Breeze have caused a fair amount of bluster across the Birmingham area since forming, from fervent chants of “Jorge is gay” to recently supporting behatted behemoths Trash and Plaza. Their new EP is a collection of songs that matches their ambitions, successfully blending raw, Swim Deep-style riffery with a radio-friendly sheen.
They channel the vignettes of The 1975’s debut album with the cinematic snapshot of Intro, which builds from a laconic riff into a stately surge of shouts. After that, Toot De La Fruit is a surprisingly sensitive and serene collection, where even the Peace-esque, scattered guitars of Bleach are undercut with a bitter sweet blast. It’s a job they do well – Three Years settles into a delicate, reverb-drenched coda, before morphing into a spine-tingling rumble of raging riffs and a tremolo-infused motif.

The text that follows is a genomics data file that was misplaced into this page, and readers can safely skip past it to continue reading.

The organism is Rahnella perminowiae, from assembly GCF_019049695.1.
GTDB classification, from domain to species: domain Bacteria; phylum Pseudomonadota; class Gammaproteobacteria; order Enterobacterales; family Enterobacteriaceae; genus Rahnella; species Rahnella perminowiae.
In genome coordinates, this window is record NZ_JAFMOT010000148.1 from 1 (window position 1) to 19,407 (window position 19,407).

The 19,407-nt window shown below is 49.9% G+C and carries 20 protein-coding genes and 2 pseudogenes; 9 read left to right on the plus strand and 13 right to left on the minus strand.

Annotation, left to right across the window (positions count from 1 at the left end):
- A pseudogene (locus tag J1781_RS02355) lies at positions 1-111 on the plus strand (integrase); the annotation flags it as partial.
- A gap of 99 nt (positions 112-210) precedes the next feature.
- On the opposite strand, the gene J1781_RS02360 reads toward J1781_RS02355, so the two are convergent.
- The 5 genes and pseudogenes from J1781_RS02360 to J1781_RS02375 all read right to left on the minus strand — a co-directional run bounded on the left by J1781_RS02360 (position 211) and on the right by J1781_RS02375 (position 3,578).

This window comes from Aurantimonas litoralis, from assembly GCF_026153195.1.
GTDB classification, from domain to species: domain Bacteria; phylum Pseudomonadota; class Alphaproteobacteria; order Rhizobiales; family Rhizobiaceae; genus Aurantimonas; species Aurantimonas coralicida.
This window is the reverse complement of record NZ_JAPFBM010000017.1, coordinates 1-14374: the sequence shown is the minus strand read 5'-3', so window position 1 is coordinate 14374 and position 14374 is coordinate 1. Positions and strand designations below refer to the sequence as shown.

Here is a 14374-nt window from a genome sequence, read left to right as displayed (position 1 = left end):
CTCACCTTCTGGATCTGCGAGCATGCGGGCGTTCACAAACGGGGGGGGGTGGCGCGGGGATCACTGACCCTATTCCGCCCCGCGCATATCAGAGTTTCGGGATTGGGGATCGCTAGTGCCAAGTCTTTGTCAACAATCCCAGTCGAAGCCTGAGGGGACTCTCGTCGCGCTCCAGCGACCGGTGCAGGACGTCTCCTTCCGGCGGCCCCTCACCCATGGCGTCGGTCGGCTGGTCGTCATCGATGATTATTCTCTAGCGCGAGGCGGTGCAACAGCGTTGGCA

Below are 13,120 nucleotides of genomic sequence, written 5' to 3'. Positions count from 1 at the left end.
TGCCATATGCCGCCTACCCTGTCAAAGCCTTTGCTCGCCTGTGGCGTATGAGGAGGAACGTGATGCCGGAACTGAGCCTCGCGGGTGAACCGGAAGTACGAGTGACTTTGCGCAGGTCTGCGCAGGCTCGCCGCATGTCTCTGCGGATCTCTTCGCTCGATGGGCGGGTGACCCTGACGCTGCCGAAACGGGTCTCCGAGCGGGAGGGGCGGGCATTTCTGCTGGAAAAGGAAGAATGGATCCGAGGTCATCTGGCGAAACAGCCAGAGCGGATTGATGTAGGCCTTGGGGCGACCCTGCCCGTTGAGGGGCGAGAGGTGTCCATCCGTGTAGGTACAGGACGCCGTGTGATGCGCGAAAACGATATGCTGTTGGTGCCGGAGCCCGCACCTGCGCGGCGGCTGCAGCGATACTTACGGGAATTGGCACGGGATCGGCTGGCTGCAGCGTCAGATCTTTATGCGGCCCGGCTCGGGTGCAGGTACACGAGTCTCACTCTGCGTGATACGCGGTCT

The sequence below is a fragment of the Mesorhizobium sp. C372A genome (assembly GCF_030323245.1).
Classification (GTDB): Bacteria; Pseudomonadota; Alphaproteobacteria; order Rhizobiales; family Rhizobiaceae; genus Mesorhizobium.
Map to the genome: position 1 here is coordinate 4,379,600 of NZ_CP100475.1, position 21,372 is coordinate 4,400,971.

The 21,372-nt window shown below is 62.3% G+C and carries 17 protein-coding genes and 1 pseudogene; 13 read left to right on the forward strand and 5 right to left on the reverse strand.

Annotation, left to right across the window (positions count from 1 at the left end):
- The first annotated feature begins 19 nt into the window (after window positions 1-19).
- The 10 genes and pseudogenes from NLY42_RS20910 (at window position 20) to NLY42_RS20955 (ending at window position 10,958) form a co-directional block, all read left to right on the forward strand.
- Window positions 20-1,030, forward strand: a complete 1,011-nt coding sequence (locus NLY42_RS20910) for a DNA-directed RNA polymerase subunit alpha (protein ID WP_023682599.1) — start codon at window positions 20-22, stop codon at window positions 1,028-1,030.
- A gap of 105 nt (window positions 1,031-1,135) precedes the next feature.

It’s ironic that their big-hearted anthem is called Sellotape, for throughout singer Paul Baker can barely hold it together; he yearns and pleads throughout the hankering chorus, which will surely go down well at the Sunflowers and L’Amours of the country. Equally as impressive is the more up tempo Luna Love Me Good, which certainly lives up to its Potter pun – the band’s trademark guitar work is undercut with a Best Coast barrage of garage scuzz, giving the song a welcome lo-fi layer.
Birmingham’s music scene is in rude health, and Breeze are certainly contributing to it with this strong suite of sadness and surf. The best breezes always leave goose bumps – this is no exception.
Words: Sam Lambeth